FINRA guidelines required her to list arbitration cases involving King on her BrokerCheck record, she wrote in a comment, even though the filings didn’t name her as a respondent. Neither King nor Banzet has any enforcement disclosures, and neither has any disciplinary history with the CFP Board.
Clients of King’s pressed the first case in 2013 against Commonwealth, winning the highest payout of $580,000 in 2014 after alleging the firm recommended that the client retire early and roll over his employee stock ownership plan into an IRA product. The claimants had requested a $1 million award.
The second case ended in a $4,000 settlement and a ruling in April 2017 expunging the records of King and Banzet. The representatives had not engaged in an “investment-related sales practice violation, forgery, theft, misappropriation, or conversion of funds,” according to a Raleigh-based panel.
Client Robert Cline, however, received an award for $128,000 in October for damages, costs and attorney fees, with King held “solely liable” for the payouts. Weeks later, client Kathy Walters got an award for $129,000 for damages, interests and costs, though King and the firm are “jointly” liable.
King “encouraged [Cline] to retire early and promised inflated rate of return,” according to the allegations listed about the case on BrokerCheck. Commonwealth denied both the clients’ allegations, and the awards fell far below their combined base-level requests of nearly $1.1 million.
Arbitrators rejected the 2007 claims of a client who accused King of unearned commissions, according to BrokerCheck. Another panel severed a January 2017 claim seeking $2.25 million and required the counsel to file new cases for other clients. King’s most recent disclosure is a pending claim for $640,000.
The firm recognized King as a “business experience” advisor in the top 49% of its reps in 2017, according to his practice’s website. In its nearly 40-year history, Commonwealth has “never taken, or maintained affiliation with, a broker on heightened supervision,” Managing Principal John Rooney said in an emailed statement earlier this year.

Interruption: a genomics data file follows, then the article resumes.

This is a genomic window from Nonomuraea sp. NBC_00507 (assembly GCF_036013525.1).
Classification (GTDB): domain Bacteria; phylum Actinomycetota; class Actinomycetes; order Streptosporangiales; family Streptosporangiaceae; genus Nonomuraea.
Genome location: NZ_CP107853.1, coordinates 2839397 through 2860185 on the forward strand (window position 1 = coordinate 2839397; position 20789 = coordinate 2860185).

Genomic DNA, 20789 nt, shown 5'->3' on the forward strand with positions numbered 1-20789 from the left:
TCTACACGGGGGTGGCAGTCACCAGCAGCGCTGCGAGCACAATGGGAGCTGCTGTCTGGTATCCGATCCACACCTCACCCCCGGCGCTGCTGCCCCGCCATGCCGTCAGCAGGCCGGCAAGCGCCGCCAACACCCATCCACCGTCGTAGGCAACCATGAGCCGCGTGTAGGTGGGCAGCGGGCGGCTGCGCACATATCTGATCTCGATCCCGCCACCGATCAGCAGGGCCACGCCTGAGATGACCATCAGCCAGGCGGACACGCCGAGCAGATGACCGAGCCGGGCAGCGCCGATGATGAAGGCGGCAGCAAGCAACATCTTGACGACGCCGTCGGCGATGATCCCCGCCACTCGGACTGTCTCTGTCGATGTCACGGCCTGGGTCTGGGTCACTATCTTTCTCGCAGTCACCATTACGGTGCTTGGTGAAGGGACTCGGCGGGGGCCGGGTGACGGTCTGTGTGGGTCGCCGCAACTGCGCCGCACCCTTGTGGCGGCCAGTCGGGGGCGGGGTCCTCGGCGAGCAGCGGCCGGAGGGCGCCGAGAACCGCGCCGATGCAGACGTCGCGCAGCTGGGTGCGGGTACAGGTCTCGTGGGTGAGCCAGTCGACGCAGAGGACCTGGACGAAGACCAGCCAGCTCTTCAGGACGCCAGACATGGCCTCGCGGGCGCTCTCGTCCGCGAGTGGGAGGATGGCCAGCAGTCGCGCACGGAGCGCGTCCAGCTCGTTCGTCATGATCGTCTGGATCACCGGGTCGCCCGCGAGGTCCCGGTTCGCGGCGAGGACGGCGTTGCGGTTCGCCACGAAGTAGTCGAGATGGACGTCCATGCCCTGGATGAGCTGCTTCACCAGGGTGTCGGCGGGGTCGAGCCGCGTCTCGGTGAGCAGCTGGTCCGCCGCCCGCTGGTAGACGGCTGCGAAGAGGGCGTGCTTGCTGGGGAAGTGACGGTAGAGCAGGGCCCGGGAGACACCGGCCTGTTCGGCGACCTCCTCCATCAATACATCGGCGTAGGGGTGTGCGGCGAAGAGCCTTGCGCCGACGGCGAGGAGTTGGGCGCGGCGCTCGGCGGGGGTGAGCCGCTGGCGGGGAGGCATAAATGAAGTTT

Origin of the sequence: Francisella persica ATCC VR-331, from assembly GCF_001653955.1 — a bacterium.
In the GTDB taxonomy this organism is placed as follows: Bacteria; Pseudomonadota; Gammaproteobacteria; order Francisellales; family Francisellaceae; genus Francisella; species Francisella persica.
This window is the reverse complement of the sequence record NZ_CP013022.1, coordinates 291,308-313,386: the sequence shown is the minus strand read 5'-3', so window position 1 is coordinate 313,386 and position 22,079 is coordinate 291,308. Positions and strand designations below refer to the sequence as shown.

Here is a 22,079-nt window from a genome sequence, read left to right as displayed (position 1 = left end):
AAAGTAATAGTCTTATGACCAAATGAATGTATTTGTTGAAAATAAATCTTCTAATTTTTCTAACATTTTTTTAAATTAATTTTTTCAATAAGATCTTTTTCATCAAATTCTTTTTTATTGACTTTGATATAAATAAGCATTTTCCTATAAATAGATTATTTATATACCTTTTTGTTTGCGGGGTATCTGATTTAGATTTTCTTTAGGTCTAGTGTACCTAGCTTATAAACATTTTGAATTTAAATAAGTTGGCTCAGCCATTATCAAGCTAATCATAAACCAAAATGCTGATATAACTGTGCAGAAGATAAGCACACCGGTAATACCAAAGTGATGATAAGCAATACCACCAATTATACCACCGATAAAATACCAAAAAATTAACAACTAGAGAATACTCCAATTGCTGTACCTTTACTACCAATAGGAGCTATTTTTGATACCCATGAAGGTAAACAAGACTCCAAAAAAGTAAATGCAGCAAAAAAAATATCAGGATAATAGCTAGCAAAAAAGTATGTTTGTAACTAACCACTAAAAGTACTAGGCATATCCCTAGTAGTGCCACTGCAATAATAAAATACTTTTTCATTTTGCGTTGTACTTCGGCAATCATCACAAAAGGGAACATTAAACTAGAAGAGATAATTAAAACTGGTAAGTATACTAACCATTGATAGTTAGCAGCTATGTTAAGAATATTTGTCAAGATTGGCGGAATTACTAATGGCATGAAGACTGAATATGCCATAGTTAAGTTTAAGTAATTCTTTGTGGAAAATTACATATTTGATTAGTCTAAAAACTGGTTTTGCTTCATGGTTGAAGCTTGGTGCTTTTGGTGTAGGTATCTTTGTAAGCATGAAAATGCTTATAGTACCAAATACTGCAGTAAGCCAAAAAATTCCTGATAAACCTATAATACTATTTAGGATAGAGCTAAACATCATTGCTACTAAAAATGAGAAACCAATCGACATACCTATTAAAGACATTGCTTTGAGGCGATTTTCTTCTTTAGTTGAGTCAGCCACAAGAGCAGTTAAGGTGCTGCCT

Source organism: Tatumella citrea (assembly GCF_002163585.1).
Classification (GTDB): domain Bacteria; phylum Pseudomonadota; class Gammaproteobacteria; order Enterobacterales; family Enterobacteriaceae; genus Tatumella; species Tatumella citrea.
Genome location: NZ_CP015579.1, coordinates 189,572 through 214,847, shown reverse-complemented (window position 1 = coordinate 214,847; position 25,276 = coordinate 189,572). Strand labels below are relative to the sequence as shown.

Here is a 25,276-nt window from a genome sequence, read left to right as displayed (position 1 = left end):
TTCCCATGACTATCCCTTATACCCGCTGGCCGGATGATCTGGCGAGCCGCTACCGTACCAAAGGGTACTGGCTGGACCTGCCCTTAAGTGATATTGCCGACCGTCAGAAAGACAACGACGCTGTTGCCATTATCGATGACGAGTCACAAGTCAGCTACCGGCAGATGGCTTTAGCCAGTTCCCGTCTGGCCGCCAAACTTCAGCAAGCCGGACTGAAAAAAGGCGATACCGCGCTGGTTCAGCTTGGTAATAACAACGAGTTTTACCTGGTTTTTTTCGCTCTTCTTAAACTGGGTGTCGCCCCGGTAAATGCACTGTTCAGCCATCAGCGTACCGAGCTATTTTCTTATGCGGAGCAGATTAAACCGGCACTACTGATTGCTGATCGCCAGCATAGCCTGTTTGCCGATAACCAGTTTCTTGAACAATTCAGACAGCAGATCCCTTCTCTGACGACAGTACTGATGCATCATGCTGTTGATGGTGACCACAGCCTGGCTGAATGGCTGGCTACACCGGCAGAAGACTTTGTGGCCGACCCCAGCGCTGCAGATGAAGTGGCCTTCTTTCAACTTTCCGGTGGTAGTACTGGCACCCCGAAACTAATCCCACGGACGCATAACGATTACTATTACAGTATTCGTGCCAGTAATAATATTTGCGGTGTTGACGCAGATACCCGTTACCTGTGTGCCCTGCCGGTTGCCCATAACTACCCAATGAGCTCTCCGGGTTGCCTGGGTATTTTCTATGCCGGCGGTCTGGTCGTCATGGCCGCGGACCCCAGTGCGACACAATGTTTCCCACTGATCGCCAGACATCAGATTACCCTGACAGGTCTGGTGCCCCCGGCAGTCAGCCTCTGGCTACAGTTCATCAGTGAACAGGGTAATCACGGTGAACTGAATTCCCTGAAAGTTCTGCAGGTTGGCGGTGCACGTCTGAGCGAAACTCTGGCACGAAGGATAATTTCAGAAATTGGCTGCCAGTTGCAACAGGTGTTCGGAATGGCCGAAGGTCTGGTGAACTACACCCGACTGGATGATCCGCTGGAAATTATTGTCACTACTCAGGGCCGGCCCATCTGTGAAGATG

“Between the resources heightened supervision requires and the risk/reward of the advisor, we’ve never once considered an exception to that policy,” Rooney said. “Commonwealth would prefer slower growth over a compromised community.”
The self-regulatory organization cited the firm for “extraordinary cooperation” in the mutual fund case, such as starting an internal investigation before FINRA’s probe. Hundreds of clients eligible for discounts had paid front-end or back-end sales charges or higher fees and expenses, according to the settlement.
Share-class cases “really do stem from conflict of interest issues,” Lazaro says. “The broker and the brokerage firm are going to get paid less, depending on the share-class chosen and whether or not the breakpoints are utilized appropriately.”
Commonwealth neither admitted nor denied the allegations as part of the settlement, which placed them in an expanding group of peers: The SEC and FINRA have sanctioned more than 50 firms over allegations relating to mutual-fund share classes in the past five years.
The SEC launched a program earlier this year allowing RIAs to self-report and disgorge 12b-1 fees paid by advisory clients while charging 15 companies with disclosure failures, its latest annual enforcement report says. The agency has nearly a dozen open investigations of other firms, according to the report.
FINRA is still working on what it calls its mutual fund waiver sweep aimed at cases like Commonwealth’s. Spokeswoman Michelle Ong stated in August 2017 that 35 firms had paid nearly $80 million in restitution since 2015, though she said no more updated figures were immediately available this week.